Tuesday, September 20, 2011

I Never Believe the Happy Talk

A few readers of this blog know me personally, and I’ve been asked once or twice why I’m so cynical and contemptuous of institutions. My answer is— personal experience and my personal disappointment in the institutions I’ve come to know.

I grew up Catholic in a time when the public face of Catholicism was Bing Crosby in “The Bells of Saint Mary’s.” I was an altar boy, and I actually wanted to become a priest. Then, within my own lifetime, I saw the Catholic priesthood exposed as a kind of training ground for despicable pedophiles, while The Holy Mother Church worked behind the scenes to limit the PR damage and cover up the transgressions. I was disappointed and disillusioned.

I was young in America when the United States had half of the world’s GDP, and the so-called, “American Dream” was real, and was iconic throughout the world at that time. I remember an America that had just saved the world by winning World War II. Then, within my own lifetime, I’ve seen the United States fall below many of the other developed nations in the standard of living, and I watched the U.S. military transition from a supremely unbeatable fighting force to a bloated jobs program with high rates of on-the-job injuries and fatalities. I was, and am, disappointed and disillusioned.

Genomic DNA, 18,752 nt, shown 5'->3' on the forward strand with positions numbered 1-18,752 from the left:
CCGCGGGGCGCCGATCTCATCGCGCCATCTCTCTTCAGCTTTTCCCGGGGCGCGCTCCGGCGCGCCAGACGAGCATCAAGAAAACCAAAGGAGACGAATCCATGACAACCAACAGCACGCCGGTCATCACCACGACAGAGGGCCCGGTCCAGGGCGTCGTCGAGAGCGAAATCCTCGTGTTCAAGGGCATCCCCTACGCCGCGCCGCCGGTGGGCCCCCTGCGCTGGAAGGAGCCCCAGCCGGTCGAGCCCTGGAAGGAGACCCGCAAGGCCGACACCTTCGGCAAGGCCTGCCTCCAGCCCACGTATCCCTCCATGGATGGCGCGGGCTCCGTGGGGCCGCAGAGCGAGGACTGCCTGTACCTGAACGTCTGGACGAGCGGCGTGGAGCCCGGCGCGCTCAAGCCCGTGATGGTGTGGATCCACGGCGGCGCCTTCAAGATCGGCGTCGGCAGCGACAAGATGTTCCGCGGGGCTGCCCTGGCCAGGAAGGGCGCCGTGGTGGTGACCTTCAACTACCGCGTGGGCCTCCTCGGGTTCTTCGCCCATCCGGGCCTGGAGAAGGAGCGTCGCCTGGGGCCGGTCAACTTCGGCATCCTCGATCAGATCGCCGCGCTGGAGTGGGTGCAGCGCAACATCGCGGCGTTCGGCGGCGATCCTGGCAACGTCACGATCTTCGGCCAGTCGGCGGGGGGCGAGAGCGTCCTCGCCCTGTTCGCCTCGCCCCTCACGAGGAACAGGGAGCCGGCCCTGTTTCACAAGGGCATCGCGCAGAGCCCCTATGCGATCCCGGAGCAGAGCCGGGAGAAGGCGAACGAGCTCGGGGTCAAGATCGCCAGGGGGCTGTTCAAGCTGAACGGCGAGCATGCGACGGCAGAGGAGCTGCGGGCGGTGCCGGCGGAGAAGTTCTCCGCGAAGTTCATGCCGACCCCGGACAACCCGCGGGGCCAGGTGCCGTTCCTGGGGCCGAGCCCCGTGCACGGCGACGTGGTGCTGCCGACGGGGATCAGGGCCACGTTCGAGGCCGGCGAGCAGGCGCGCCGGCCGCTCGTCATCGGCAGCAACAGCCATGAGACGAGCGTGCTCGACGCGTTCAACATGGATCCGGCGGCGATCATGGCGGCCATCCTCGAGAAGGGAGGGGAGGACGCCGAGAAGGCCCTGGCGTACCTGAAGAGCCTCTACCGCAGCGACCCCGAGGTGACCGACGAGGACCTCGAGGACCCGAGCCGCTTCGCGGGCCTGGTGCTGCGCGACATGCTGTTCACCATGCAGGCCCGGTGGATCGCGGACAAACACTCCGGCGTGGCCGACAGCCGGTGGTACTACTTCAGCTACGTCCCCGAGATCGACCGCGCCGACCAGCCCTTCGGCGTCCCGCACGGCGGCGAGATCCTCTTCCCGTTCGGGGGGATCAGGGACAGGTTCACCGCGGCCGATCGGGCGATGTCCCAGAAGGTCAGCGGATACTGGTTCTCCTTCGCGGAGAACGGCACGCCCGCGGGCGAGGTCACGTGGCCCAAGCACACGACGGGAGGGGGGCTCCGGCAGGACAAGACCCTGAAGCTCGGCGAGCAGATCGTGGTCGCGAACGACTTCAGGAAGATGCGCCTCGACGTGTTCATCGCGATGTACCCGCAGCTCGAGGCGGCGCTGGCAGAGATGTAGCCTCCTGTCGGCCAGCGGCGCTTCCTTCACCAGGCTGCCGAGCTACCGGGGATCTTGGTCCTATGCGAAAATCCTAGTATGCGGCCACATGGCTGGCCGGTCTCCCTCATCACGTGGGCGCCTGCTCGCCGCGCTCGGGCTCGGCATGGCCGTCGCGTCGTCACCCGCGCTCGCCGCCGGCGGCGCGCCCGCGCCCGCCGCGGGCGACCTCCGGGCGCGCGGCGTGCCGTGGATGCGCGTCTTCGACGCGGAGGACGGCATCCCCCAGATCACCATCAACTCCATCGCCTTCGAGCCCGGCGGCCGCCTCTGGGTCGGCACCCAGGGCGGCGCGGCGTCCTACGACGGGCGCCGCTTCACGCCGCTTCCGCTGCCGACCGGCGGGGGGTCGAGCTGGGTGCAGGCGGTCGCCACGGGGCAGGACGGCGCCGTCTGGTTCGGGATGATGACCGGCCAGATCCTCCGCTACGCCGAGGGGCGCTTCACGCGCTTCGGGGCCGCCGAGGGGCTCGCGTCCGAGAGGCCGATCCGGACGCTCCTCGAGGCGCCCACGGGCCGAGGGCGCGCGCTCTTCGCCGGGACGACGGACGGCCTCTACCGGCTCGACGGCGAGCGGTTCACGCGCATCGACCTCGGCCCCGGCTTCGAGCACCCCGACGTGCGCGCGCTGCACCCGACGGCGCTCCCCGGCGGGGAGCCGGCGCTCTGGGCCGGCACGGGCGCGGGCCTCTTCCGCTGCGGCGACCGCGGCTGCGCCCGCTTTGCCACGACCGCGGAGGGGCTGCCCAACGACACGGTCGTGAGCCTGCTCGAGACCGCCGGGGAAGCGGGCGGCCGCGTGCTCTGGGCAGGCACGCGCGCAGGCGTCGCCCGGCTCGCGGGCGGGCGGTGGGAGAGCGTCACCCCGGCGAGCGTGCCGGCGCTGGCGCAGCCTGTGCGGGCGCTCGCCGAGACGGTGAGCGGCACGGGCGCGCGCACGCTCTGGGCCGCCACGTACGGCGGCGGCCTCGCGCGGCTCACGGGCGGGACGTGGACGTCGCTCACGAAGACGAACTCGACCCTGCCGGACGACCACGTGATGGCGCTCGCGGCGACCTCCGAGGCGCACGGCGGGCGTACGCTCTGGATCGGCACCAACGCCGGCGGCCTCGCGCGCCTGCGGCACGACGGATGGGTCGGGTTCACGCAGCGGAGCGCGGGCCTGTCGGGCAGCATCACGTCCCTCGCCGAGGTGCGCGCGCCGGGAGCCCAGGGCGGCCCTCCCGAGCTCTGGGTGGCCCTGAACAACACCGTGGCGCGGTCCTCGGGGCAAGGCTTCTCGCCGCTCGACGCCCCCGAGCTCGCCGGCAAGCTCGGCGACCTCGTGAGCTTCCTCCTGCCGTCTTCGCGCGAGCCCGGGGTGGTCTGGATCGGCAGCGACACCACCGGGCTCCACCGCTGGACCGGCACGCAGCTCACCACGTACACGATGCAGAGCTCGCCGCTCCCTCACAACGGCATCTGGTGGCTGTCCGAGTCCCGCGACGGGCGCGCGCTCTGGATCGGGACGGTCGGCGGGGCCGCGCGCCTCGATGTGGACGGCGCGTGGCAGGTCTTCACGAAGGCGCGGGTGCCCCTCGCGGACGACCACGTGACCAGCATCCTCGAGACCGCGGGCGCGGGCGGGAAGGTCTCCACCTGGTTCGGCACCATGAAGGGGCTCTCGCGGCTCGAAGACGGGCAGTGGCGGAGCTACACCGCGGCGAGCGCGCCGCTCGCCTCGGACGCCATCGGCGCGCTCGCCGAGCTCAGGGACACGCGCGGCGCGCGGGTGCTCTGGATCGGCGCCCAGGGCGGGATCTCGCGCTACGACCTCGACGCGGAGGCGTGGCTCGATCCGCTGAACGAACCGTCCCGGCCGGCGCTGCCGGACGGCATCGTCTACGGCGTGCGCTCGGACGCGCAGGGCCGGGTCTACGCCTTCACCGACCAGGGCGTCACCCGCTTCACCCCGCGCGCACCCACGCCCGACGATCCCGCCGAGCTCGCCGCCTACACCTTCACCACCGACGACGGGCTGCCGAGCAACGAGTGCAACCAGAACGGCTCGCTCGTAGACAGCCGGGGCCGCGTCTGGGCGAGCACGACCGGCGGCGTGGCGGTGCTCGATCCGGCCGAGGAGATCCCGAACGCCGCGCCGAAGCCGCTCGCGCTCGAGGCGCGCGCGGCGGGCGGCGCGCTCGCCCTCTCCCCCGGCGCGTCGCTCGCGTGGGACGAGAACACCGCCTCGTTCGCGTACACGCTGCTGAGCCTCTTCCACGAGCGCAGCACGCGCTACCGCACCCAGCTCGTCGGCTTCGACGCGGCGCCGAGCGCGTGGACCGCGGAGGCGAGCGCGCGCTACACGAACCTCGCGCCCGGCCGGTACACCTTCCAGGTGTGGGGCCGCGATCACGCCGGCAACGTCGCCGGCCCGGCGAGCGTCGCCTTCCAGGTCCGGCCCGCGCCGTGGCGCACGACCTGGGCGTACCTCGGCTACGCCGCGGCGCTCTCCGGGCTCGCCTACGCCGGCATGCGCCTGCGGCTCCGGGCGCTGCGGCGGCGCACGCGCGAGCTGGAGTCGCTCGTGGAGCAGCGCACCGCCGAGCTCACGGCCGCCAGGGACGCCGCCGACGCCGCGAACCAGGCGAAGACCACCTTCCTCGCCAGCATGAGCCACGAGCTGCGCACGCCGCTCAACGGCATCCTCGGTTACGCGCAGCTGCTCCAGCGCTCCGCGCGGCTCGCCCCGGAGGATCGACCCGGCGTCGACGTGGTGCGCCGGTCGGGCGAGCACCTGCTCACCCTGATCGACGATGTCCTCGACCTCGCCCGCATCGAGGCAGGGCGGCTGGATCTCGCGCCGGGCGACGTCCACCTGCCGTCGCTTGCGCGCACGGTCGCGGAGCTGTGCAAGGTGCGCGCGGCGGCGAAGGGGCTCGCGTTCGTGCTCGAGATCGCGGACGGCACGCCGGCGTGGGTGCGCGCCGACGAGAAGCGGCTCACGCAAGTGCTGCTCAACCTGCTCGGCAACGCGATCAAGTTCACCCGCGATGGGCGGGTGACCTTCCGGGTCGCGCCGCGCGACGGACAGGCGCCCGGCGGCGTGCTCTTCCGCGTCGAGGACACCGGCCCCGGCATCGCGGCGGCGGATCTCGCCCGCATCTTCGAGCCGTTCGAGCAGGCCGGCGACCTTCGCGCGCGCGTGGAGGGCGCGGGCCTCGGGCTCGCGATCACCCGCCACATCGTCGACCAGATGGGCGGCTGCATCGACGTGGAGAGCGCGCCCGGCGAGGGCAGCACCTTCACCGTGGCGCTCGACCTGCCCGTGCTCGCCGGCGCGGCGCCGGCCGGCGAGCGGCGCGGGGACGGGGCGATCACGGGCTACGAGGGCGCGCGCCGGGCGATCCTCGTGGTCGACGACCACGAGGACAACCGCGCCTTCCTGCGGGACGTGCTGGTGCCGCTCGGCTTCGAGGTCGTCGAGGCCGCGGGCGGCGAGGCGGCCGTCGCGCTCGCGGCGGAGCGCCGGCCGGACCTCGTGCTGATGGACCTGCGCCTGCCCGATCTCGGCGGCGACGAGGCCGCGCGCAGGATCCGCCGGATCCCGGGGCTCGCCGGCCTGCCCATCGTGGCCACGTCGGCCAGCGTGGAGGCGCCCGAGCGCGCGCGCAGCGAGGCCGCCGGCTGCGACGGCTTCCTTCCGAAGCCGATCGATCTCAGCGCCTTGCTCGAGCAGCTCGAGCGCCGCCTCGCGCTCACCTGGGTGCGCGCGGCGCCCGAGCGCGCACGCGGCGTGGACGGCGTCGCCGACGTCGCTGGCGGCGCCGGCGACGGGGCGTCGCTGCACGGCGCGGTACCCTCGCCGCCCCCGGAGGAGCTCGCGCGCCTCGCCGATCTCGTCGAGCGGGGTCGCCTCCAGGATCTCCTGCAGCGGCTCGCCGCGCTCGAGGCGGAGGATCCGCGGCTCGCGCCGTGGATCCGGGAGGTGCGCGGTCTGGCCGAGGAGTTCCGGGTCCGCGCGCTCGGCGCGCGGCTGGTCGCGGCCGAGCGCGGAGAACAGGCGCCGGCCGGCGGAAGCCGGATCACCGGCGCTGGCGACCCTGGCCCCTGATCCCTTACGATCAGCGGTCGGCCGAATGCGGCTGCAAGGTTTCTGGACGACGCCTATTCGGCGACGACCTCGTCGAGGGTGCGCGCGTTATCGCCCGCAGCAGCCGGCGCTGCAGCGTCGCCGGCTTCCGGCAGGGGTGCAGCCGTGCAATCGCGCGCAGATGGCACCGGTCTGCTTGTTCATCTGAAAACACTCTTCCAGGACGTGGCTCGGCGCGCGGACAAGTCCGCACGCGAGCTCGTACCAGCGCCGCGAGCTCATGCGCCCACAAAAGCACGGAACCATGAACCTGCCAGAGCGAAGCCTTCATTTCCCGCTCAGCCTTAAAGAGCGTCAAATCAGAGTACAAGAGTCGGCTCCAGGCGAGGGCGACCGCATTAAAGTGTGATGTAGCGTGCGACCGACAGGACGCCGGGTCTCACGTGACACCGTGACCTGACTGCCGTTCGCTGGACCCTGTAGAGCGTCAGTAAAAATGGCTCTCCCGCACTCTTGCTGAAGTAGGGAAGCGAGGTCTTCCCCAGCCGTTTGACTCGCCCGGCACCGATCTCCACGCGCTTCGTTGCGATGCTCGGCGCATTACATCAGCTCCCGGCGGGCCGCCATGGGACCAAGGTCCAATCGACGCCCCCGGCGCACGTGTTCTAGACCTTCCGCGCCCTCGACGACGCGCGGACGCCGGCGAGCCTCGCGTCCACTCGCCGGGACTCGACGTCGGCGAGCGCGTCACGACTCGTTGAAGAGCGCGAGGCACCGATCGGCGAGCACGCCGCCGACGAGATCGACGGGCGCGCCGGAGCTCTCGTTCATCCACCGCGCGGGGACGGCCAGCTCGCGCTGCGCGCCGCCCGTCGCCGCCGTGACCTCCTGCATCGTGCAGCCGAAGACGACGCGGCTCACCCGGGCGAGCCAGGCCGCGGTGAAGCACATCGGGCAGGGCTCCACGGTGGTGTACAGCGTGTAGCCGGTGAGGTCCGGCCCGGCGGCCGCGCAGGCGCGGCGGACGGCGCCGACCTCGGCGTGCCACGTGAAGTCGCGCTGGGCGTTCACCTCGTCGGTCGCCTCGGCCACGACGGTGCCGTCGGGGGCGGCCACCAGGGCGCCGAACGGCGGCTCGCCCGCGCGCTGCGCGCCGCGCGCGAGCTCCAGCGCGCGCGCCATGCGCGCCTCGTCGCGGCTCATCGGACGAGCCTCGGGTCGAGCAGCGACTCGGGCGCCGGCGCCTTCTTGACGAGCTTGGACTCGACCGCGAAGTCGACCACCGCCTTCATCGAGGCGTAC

To the extent that political parties can be considered institutions, they are so far beneath my contempt that I won’t even discuss them here. But more consistently disappointing than religions or nations are corporations. Who can forget Enron or Tyco or WorldCom or Lehman Brothers or Pfizer (did he just say Pfizer?) In the 1990s, Pfizer was named the “most admired” and “best managed” corporation in America. I owned some Pfizer stock when it seemed that everybody who didn’t own some of it wanted to own it. During the 1990s, Pfizer stock increased in price 10 fold in 10 years. Then, within the last twelve years, I’ve seen Pfizer become, arguably, the most dysfunctional company on the Fortune 500 (See Fortune Magazine, August 15, 2011), while Pfizer stock has languished dead flat for ten years at a price less than half of its value during the glory years. I’m disappointed and disillusioned.

From my personal experience, I believe that— just as surely as all living things eventually die— all big institutions inevitably crumble and fail if you watch them long enough. And you can, literally, watch them because their demise takes less than a single lifetime to unfold. Only 15 companies on the Fortune 500 were on that list 50 years ago. When you see an institution— any institution— at the peak of excellence, you can be pretty sure that the downhill slide has already inexorably started, and that’s why I never put my faith in any big institution. That’s why I never believe the happy talk.

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